Other capacity units are usually derived by halving and doubling the base iteratively. Some steps on this idealized scale may not have canonic names, e.g. there is no half-gallon measure in English. During the course of history the system may get further distorted for one reason or another, so occasionally there will be a factor of 3 or 5, rarely 7, between units.

  • Pint: The size of a drinking glass is a general purpose wet measure.
  • Gallon:
  • Bushel: The amount of harvest a single person can carry cash be a useful base in agricultural


Weight and mass are not distinguished.

Very often, small weights directly correspond to the amount of gold or silver (originally) minted into coins of the same name. A pound will usually be the maximum unit for this, while it is the minimum unit useful for other applications, e.g. in agriculture or mining.

Multiple subsystems may coexist, e.g. Troy vs. Avoirdupois, or just differ in subdivisions, e.g. Troy=Apothecary ounce but the former divided into 20 pennyweights and the latter into 8 drachms or 24 scruples.

Subdivisions are less likely to be binary than capacity measures are, i.e. prime factors 3 and 5 are more likely to occur.


In medieval times, travel was not easy. Even if there was a standard, it would be difficult to share that standard. The natural order of things would be to make copies of copies, allowing error to creep in. Or unscrupulous sellers could shave a little off the measuring stick and sell less product for the same money.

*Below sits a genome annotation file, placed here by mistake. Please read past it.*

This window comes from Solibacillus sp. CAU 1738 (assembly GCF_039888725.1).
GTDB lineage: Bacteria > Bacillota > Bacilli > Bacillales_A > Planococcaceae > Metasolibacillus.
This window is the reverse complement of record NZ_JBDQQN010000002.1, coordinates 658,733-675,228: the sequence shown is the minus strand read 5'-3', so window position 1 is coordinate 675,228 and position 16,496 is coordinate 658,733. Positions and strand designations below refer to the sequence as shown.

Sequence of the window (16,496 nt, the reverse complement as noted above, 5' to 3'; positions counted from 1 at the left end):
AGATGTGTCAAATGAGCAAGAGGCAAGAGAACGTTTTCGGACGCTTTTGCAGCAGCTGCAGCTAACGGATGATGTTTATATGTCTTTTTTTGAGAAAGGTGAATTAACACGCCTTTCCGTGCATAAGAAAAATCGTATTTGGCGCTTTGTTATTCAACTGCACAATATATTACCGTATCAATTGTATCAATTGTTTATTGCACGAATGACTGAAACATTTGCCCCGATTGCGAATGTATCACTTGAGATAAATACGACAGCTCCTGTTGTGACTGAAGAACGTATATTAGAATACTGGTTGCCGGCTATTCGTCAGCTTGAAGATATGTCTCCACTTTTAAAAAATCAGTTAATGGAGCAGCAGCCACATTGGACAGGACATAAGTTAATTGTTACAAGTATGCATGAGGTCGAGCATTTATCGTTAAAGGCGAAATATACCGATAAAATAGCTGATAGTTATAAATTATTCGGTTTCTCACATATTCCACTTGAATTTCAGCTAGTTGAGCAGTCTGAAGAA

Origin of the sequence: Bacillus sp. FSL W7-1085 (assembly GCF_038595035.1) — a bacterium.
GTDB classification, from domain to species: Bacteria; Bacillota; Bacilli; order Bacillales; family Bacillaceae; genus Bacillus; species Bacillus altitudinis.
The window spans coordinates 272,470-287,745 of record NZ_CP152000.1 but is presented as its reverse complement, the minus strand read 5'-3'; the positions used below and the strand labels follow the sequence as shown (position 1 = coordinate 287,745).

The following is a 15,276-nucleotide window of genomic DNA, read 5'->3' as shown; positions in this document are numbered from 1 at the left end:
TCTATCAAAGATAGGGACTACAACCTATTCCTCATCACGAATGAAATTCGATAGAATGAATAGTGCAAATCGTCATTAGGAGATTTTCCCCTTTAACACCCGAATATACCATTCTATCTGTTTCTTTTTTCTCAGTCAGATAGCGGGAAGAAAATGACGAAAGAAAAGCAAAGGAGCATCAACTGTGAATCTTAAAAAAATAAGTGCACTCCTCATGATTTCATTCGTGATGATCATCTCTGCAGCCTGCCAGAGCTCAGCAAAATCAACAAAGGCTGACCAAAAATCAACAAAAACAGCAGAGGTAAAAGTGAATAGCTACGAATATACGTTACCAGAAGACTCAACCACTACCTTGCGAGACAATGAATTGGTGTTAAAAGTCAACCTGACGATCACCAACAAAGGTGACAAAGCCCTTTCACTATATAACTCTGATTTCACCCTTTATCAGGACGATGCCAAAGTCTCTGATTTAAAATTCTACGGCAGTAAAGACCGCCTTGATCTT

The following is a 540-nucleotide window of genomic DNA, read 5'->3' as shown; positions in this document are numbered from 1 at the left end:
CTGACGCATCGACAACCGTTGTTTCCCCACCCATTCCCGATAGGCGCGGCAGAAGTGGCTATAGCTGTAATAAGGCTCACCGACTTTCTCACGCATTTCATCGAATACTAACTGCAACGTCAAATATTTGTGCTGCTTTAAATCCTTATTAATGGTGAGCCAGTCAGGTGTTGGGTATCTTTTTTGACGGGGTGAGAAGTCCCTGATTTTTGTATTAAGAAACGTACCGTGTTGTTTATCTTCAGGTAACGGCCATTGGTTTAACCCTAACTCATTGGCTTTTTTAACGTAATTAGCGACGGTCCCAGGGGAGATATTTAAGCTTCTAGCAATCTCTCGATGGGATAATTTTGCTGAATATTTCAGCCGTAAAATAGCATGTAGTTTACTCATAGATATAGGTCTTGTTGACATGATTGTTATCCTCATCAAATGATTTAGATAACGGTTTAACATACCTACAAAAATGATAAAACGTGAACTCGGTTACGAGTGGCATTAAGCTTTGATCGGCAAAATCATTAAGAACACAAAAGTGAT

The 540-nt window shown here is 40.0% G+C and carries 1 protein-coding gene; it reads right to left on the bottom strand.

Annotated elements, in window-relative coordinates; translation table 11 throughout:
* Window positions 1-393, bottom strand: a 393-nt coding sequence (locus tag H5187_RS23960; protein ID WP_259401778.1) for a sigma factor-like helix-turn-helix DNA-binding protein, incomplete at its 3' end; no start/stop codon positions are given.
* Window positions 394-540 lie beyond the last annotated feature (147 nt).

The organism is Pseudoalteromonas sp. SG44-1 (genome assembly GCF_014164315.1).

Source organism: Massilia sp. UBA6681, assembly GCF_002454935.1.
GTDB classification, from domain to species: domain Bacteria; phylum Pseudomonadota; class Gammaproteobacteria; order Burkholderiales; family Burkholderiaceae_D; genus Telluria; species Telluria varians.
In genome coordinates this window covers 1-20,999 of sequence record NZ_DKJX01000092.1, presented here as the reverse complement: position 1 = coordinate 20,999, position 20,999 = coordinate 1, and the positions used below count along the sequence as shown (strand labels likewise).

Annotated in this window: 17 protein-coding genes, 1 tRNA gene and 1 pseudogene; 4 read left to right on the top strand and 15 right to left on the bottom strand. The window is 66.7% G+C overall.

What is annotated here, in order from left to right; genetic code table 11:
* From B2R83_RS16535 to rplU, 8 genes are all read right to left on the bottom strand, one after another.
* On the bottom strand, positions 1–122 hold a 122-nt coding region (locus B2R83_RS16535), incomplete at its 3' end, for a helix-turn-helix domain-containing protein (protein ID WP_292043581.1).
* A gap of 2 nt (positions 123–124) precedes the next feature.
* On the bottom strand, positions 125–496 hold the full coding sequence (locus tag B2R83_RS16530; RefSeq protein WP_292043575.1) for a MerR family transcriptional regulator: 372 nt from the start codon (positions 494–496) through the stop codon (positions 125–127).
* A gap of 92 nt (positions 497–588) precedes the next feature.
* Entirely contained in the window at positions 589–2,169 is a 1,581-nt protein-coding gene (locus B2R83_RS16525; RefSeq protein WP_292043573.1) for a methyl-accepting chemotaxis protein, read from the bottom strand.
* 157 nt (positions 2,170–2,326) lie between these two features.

Further, what's the point of standardizing? If you're happy to buy a bag of weasel dust for X quatloos, do you care if the bag contains 5 kilograms? Or do you care that it was about the same size as last time?

Finally, the expectation and need of day-to-day precision of medieval life was quite different than it is today.

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    $\begingroup$ Lots of people never travelled very far.It became important at the Fairs because you had merchants from all over, all of whom used different measures from their provinces and towns, selling the same sort of goods in one place. Consumers did not like that the inconsistency meant it was difficult to compare prices, and since the fairs imposed standards of quality (some of which was actually determined by weight) having a consistent measurement system became important. And the people who sold at the fair brought those measurements back home. $\endgroup$ Commented Apr 13, 2017 at 23:13
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    $\begingroup$ Yes, and as soon as they got there, they would begin changing. There were several "definitions" of an inch, for example. Imagine the derisive comments about a shorter inch in a rival town X. "Oh that might be 6 inches in RivalTown!" $\endgroup$
    – Tony Ennis
    Commented Apr 14, 2017 at 2:39
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    $\begingroup$ Yep. And the opposite was true as well. Some merchants would use it as a marketing ploy (not that that they had such concept). Bragging that theirs is a generous inch here in town X or shop X compared to the standard. And of course making those bawdy jokes about rival towns! :) $\endgroup$ Commented Apr 14, 2017 at 12:33